A fundamental challenge for the Calhoun-CZO lies in quantifying how hydrologic responses of eroded catchments have changed during 50-years of reforestation.
Image: Historic Weir 1.
From the late 1940s to the early 1960s, precipitation and streamflow were measured by USFS scientists on three 10 to 15-ha catchments in the Calhoun Experimental Forest. After gathering more than 10 years of data, the USFS abruptly closed the Calhoun Experimental Forest but strip chart records were carefully archived by hydrologists at Coweeta Hydrologic Laboratory. These strip charts will be digitized and converted to flow rates and water volumes. Weirs, approach sections, and stilling wells will be restored and re-instrumented with float potentiometers, pressure transducers, and data loggers. Flow rates, response times, and flow volumes will provide evidence for how catchment hydrologic responses have evolved since the 1950s.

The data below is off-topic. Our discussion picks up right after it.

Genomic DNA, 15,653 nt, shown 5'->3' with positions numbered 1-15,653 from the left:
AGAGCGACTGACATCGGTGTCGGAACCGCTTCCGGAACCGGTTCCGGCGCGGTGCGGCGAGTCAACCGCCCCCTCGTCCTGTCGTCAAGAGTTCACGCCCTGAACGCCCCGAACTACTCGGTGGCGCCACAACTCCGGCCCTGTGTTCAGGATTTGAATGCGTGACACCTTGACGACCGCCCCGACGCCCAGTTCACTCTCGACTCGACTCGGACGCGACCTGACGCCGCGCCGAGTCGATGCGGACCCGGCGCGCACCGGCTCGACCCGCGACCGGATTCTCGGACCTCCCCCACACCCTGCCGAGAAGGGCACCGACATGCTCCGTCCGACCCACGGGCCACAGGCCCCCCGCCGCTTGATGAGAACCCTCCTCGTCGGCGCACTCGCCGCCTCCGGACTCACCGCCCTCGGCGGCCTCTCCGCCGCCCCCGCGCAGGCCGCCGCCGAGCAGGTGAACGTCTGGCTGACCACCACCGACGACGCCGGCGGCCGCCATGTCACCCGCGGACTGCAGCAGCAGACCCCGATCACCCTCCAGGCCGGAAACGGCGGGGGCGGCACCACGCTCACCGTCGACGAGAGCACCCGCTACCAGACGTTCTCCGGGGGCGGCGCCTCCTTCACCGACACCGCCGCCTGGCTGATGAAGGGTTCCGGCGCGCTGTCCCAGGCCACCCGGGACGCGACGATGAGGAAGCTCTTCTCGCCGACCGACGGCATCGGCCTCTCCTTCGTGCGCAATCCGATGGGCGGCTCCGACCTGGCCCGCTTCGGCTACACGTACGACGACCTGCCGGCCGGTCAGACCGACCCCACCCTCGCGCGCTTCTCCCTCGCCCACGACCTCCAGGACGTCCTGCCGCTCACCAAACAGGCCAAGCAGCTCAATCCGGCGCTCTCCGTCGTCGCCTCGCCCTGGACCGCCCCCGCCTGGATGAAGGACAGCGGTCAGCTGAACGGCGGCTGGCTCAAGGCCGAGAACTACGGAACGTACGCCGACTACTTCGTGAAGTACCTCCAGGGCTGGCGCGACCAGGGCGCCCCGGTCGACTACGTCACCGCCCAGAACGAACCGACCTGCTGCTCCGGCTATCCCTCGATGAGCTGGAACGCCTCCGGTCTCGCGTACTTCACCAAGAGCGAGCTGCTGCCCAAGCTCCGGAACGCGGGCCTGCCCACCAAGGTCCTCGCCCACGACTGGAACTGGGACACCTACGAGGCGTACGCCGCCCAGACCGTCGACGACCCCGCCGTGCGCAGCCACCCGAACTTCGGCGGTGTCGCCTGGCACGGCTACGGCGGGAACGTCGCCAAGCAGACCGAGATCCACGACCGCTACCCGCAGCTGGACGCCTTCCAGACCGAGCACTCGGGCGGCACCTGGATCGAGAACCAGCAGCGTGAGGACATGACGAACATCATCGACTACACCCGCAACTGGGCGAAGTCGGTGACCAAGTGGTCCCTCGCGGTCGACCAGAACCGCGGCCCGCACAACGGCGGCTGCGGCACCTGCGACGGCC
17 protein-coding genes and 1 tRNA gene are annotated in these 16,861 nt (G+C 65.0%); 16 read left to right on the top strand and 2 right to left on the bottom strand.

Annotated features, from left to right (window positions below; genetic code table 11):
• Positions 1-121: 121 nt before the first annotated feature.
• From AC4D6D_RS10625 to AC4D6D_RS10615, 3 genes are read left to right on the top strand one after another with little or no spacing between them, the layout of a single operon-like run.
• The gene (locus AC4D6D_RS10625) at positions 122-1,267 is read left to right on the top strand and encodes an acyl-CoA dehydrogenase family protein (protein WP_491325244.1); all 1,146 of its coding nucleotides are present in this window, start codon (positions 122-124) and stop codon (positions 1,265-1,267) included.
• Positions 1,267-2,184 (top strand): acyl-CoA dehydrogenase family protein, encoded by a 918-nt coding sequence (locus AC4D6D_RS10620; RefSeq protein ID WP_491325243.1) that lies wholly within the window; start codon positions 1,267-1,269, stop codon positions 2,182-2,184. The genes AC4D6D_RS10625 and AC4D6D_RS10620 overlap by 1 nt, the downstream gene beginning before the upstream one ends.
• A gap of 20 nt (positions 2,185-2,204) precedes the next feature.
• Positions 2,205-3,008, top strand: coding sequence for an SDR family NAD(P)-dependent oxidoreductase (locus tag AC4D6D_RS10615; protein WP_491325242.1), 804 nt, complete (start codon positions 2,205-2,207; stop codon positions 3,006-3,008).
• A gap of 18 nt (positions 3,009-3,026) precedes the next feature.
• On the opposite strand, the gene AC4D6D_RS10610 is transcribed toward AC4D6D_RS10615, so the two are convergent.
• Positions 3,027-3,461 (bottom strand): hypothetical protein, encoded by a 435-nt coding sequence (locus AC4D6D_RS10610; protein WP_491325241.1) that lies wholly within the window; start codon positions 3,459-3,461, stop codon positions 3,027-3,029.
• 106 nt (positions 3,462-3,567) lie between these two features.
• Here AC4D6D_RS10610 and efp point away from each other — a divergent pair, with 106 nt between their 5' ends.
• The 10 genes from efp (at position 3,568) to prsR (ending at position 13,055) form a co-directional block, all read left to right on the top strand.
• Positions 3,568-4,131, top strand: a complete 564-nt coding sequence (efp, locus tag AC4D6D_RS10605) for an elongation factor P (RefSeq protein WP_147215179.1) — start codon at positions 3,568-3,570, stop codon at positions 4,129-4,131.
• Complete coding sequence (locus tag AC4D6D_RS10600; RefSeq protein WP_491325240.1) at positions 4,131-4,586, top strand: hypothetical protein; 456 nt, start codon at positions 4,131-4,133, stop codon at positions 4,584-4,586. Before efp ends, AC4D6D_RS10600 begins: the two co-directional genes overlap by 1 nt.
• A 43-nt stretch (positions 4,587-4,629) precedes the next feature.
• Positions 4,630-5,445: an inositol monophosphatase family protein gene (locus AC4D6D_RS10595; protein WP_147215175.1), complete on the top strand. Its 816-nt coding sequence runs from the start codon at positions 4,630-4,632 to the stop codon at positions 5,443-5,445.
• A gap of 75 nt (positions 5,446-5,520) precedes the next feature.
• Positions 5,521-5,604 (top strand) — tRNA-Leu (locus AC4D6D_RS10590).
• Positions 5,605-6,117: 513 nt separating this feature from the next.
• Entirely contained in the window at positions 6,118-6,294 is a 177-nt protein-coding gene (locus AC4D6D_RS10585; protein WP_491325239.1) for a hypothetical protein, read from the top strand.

An advanced sampling plan will be developed for georeferenced collections of soil solids, soil water, and soil gases to efficiently map soil physical and chemical properties, soil lateral and vertical hydrologic fluxes, and dynamics of soil CO2 and O2.
Historic precipitation and streamflow records are being digitized to study recovery from erosion over six decades.